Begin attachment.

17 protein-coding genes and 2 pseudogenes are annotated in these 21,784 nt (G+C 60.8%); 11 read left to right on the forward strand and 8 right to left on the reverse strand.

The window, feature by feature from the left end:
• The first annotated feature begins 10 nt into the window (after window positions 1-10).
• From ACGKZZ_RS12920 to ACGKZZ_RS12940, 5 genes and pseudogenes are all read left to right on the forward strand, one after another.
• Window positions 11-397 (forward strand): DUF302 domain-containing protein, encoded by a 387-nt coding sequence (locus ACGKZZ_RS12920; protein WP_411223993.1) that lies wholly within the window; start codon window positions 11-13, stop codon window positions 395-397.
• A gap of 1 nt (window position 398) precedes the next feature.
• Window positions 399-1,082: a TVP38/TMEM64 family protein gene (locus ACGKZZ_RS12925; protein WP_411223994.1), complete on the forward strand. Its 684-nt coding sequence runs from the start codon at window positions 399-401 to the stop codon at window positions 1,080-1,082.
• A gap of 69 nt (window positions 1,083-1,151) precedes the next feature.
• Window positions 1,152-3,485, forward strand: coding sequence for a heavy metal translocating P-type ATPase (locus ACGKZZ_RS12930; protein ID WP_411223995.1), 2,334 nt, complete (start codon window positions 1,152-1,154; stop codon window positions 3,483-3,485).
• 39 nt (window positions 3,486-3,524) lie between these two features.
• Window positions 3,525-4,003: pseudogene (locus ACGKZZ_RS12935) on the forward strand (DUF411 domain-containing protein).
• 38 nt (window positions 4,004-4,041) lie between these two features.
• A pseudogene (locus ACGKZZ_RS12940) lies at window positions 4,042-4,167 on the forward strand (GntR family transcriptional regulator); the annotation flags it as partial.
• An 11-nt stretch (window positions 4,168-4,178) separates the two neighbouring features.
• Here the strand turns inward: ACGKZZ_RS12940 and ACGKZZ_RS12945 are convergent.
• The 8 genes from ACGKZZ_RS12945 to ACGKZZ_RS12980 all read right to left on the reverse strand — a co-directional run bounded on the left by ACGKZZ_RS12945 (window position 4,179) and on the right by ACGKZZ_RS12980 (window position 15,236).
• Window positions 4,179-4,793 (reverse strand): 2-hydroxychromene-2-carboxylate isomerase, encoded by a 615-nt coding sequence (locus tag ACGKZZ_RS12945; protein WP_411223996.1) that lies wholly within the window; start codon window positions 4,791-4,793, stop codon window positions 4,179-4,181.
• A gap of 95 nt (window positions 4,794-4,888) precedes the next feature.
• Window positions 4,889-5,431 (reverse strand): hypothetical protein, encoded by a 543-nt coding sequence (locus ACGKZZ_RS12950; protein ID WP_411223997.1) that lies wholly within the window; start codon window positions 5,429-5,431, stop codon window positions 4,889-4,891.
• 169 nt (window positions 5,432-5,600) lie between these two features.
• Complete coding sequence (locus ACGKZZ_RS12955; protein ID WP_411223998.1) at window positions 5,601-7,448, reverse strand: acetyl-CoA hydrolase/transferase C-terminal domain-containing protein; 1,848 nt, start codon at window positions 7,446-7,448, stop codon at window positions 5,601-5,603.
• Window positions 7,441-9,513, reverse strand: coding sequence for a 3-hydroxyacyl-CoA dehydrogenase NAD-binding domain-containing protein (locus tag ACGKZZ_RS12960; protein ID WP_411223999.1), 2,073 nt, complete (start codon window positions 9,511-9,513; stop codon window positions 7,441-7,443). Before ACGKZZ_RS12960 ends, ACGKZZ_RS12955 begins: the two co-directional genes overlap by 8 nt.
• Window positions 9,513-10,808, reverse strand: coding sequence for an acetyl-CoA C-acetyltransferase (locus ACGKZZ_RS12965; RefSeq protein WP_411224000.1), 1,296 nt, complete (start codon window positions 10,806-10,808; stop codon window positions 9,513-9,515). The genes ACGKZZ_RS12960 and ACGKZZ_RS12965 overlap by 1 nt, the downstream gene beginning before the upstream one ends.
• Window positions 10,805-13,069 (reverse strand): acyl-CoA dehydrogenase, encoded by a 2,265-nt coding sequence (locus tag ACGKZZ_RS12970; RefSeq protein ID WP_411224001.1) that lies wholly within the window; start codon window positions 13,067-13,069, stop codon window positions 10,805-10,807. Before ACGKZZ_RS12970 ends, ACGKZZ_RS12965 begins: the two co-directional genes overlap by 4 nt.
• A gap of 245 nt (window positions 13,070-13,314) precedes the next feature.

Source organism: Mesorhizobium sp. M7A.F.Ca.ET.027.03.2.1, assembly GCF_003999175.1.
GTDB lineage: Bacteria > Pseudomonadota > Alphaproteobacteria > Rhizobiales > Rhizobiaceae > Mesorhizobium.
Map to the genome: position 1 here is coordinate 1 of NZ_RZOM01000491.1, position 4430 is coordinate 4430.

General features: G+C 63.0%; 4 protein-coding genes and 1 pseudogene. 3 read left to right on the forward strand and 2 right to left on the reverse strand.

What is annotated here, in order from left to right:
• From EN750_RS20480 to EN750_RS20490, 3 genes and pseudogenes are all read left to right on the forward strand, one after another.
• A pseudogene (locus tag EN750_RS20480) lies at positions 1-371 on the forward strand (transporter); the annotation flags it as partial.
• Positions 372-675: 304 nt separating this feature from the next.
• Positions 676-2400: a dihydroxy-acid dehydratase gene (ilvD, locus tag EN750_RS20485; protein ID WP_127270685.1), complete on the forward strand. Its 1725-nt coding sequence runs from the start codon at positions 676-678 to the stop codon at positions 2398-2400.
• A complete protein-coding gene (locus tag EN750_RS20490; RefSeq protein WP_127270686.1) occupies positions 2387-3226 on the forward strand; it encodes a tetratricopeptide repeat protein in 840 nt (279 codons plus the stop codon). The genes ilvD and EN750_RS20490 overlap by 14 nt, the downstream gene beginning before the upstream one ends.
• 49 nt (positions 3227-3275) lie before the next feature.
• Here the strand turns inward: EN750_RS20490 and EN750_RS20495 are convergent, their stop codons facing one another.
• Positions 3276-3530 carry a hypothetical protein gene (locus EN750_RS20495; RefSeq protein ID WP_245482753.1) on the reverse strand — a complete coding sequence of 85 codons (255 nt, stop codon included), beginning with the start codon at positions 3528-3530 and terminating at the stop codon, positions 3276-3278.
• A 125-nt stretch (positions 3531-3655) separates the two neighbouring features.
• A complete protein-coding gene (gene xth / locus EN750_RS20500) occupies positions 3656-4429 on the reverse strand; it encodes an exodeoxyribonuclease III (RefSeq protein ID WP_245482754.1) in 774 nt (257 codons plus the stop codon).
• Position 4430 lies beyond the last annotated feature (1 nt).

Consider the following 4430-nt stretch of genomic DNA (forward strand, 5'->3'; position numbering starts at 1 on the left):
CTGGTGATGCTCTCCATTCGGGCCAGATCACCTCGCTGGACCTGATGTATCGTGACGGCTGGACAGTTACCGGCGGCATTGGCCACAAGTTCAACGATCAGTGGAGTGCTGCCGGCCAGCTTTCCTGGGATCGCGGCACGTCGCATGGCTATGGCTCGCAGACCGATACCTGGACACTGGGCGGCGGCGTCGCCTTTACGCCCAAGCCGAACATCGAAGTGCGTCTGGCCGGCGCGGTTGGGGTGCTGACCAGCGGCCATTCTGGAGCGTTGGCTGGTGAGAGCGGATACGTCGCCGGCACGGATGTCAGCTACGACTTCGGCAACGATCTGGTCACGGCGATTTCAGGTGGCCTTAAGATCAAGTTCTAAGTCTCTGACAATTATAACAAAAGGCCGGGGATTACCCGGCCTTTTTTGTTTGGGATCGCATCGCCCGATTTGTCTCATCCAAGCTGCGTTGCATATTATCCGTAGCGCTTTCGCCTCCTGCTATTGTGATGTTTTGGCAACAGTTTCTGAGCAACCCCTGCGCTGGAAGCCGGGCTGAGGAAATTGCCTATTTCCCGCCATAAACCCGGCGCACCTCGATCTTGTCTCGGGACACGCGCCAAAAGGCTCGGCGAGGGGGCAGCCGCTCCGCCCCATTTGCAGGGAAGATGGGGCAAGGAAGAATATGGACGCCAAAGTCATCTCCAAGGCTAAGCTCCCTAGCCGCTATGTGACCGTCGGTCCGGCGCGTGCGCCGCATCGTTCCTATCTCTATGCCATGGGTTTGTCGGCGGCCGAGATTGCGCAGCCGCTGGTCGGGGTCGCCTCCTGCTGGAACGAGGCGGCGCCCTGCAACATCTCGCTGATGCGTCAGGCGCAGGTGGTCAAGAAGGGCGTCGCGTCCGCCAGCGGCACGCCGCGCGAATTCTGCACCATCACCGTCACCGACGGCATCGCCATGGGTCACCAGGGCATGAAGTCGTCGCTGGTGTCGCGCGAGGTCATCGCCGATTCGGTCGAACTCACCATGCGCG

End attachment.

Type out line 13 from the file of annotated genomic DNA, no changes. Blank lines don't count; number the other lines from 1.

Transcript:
• A pseudogene (locus ACGKZZ_RS12940) lies at window positions 4,042-4,167 on the forward strand (GntR family transcriptional regulator); the annotation flags it as partial.